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1.  Sequential evolution of bacterial morphology by co-option of a developmental regulator 
Nature  2014;506(7489):489-493.
What mechanisms underlie the transitions responsible for the diverse shapes observed in the living world? While bacteria display a myriad of morphologies1, the mechanisms responsible for the evolution of bacterial cell shape are not understood. We investigated morphological diversity in a group of bacteria that synthesize an appendage-like extension of the cell envelope called the stalk2,3. The location and number of stalks varies among species, as exemplified by three distinct sub-cellular positions of stalks within a rod-shaped cell body: polar in the Caulobacter genus, and sub-polar or bi-lateral in the Asticcacaulis genus4. Here we show that a developmental regulator of Caulobacter crescentus, SpmX5, was co-opted in the Asticcacaulis genus to specify stalk synthesis at either the sub-polar or bi-lateral positions. We show that stepwise evolution of a specific region of SpmX led to the gain of a new function and localization of this protein, which drove the sequential transition in stalk positioning. Our results indicate that evolution of protein function, co-option, and modularity are key elements in the evolution of bacterial morphology. Therefore, similar evolutionary principles of morphological transitions apply to both single-celled prokaryotes and multicellular eukaryotes.
PMCID: PMC4035126  PMID: 24463524
2.  Biological Consequences and Advantages of Asymmetric Bacterial Growth 
Annual review of microbiology  2013;67:417-435.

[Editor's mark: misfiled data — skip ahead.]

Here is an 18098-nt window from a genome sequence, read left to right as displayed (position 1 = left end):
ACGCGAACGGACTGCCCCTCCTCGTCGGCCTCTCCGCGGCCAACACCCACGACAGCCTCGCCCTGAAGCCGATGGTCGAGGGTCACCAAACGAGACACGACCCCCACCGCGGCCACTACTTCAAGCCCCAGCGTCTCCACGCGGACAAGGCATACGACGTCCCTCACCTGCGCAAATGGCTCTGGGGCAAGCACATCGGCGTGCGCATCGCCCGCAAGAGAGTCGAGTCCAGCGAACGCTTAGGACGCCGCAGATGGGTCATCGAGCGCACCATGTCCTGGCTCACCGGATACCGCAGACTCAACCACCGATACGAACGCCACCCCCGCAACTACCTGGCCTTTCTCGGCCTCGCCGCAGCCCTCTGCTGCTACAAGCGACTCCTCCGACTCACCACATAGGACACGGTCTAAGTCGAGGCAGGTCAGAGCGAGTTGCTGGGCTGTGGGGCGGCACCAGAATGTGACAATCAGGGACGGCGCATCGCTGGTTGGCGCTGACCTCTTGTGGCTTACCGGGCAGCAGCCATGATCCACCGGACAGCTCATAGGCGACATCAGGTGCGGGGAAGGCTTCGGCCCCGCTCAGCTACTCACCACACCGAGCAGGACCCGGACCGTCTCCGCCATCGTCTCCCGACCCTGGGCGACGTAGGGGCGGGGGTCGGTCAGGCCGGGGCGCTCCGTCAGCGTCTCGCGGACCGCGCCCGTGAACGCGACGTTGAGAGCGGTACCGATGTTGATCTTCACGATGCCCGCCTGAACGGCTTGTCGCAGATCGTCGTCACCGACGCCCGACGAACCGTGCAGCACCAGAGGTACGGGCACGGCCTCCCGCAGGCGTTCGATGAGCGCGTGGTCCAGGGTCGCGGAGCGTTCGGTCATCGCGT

Asymmetries in cell growth and division occur in eukaryotes and prokaryotes alike. Even seemingly simple and morphologically symmetric cell division processes belie inherent underlying asymmetries in the composition of the resulting daughter cells. We consider the types of asymmetry that arise in various bacterial cell growth and division processes, which include both conditionally activated mechanisms and constitutive, hardwired aspects of bacterial life histories. Although asymmetry disposes some cells to the deleterious effects of aging, it may also benefit populations by efficiently purging accumulated damage and rejuvenating newborn cells. Asymmetries may also generate phenotypic variation required for successful exploitation of variable environments, even when extrinsic changes outpace the capacity of cells to sense and respond to challenges. We propose specific experimental approaches to further develop our understanding of the prevalence and the ultimate importance of asymmetric bacterial growth.